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ZZ Top to play at Prospera Place

ZZ TOP
WITH GUESTS

THURSDAY, MARCH 20, 2014
PROSPERA PLACE – KELOWNA, BC

TICKETS ON SALE FRIDAY, DECEMBER 13 @ 10AM
www.selectyourtickets.com

ZZ TOP a/k/a “That Little Ol’ Band From Texas,” lay undisputed claim to being the longest running major rock band with original personnel intact and in 2004 the Texas trio was be inducted into the Rock and Roll Hall of Fame. Of course, there are only three of them – Billy F Gibbons, Dusty Hill, Frank Beard -- but it’s still a remarkable achievement that they’re still very much together after more than 40 years of rock, blues, and boogie on the road and in the studio.  “Yeah,” says Billy, guitarist extraordinaire, “we’re the same three guys, bashing out the same three chords.”  With the release of each of their albums the band has explored new ground in terms of both their sonic approach and the material they’ve recorded. ZZ TOP is the same but always changing.

It was in Houston in the waning days of 1969 that ZZ TOP coalesced from the core of two rival bands, Billy’s Moving Sidewalks and Frank and Dusty’s American Blues.  The new group went on to record the appropriately titled ZZ Top’s First Album and Rio Grande Mud that reflected their strong blues roots.   Their third, 1973’s Tres Hombres, catapulted them to national attention with the hit “La Grange,” still one of the band’s signature pieces today.  Their next hit was “Tush,” a song about, well, let’s just say the pursuit of “the good life” that was featured on their Fandango! album released in 1975. The band’s momentum and success built during its first decade, culminating in the legendary “World Wide Texas Tour,” with a production that included a longhorn steer, a buffalo, buzzards, rattlesnakes and a Texas-shaped stage.  As a touring unit, they’ve been without peer over the years, having performed before millions of fans through North America on numerous epochal tours as well as overseas where they’ve enthralled audiences from Slovenia to Italy, from Australia to Sweden, from Russia to Japan and most points in between.  Their iconography – beards, cars, girls, and that magic keychain – seems to transcend all bounds of geography and language.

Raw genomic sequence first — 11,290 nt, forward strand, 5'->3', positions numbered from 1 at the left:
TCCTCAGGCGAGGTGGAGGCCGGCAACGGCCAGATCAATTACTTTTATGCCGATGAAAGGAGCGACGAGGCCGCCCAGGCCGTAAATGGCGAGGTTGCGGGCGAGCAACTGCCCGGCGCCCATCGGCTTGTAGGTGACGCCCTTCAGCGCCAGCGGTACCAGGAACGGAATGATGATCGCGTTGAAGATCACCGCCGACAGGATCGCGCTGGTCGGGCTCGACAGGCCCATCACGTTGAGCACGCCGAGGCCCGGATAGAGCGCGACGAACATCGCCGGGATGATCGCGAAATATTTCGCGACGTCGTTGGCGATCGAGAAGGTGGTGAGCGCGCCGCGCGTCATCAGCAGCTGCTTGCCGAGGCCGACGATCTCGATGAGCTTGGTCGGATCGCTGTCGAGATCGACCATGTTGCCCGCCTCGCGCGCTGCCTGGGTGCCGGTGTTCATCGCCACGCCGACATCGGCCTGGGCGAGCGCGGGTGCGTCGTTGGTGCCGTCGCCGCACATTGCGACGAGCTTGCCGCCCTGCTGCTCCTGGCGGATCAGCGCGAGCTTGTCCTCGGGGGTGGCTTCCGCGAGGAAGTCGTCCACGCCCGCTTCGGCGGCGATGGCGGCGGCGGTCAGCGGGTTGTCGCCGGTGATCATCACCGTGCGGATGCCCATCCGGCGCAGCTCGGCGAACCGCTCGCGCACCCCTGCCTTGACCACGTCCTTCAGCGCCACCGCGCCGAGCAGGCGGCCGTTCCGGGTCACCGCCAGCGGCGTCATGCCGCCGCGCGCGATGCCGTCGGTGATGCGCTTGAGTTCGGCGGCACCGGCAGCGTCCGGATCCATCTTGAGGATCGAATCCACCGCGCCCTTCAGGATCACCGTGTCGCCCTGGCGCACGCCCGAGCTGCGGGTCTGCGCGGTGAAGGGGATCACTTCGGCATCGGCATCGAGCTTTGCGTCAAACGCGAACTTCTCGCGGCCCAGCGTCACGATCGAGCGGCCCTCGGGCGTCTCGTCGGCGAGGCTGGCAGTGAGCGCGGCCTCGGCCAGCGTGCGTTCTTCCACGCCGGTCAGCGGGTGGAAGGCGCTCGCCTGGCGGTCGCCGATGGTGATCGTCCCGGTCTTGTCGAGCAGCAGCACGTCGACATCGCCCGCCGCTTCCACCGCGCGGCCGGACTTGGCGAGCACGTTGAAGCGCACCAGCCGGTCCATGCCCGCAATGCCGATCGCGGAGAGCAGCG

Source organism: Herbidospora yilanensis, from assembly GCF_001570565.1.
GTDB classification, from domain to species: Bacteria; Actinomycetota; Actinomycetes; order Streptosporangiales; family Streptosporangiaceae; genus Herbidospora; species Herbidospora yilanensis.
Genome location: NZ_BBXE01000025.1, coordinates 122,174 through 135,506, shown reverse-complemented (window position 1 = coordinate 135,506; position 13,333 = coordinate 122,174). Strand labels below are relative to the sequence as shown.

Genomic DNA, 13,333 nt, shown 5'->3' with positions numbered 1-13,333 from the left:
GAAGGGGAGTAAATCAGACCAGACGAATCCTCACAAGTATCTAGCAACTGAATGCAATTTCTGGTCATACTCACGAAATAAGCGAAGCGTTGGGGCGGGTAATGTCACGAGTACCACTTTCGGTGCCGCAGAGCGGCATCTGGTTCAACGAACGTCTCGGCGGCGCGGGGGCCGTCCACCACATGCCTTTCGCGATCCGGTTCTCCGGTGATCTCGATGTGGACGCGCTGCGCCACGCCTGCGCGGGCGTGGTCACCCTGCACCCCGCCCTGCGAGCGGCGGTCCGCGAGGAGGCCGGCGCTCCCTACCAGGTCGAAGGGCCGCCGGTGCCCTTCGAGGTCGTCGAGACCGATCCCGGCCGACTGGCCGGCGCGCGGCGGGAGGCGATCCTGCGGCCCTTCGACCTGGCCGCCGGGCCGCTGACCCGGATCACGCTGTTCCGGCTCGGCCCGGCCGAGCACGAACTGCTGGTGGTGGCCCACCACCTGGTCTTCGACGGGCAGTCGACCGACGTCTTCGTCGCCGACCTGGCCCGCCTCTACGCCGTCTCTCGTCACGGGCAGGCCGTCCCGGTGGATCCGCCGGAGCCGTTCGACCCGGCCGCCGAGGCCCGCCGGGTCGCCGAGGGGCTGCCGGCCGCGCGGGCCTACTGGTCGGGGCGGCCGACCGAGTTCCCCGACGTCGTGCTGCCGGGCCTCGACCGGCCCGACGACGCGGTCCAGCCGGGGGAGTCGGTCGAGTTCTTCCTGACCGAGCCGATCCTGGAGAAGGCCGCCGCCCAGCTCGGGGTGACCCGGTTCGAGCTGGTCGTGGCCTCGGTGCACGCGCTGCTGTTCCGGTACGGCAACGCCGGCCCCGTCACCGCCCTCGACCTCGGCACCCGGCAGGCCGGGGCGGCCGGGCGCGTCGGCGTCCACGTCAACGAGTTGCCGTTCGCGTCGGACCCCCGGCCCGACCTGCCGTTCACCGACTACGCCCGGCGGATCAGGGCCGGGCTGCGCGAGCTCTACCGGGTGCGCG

ZZ TOP’s music is always instantly recognizable, eminently powerful, profoundly soulful and 100% Texas American in derivation.  The band’s support for the blues is unwavering both as interpreters of the music and preservers of its legacy.  It was ZZ TOP that celebrated “founding father” Muddy Waters by turning a piece of scrap timber than had fallen from his sharecropper’s shack into a beautiful guitar, dubbed the “Muddywood.”  This totem was sent on tour as a fundraising focus for The Delta Blues Museum in Clarksdale, Mississippi, site of Robert Johnson’s famed “Crossroads” encounter with the devil.  ZZ TOP’s support and link to the blues remains as rock solid as the music they continue to play.  They have sold millions of records over the course of their career, have been officially designated as Heroes of The State of Texas, have been referenced in countless cartoons and sitcoms and are true rock icons but, against all odds, they’re really just doing what they’ve always done.  They’re real and they’re surreal and they’re ZZ TOP.



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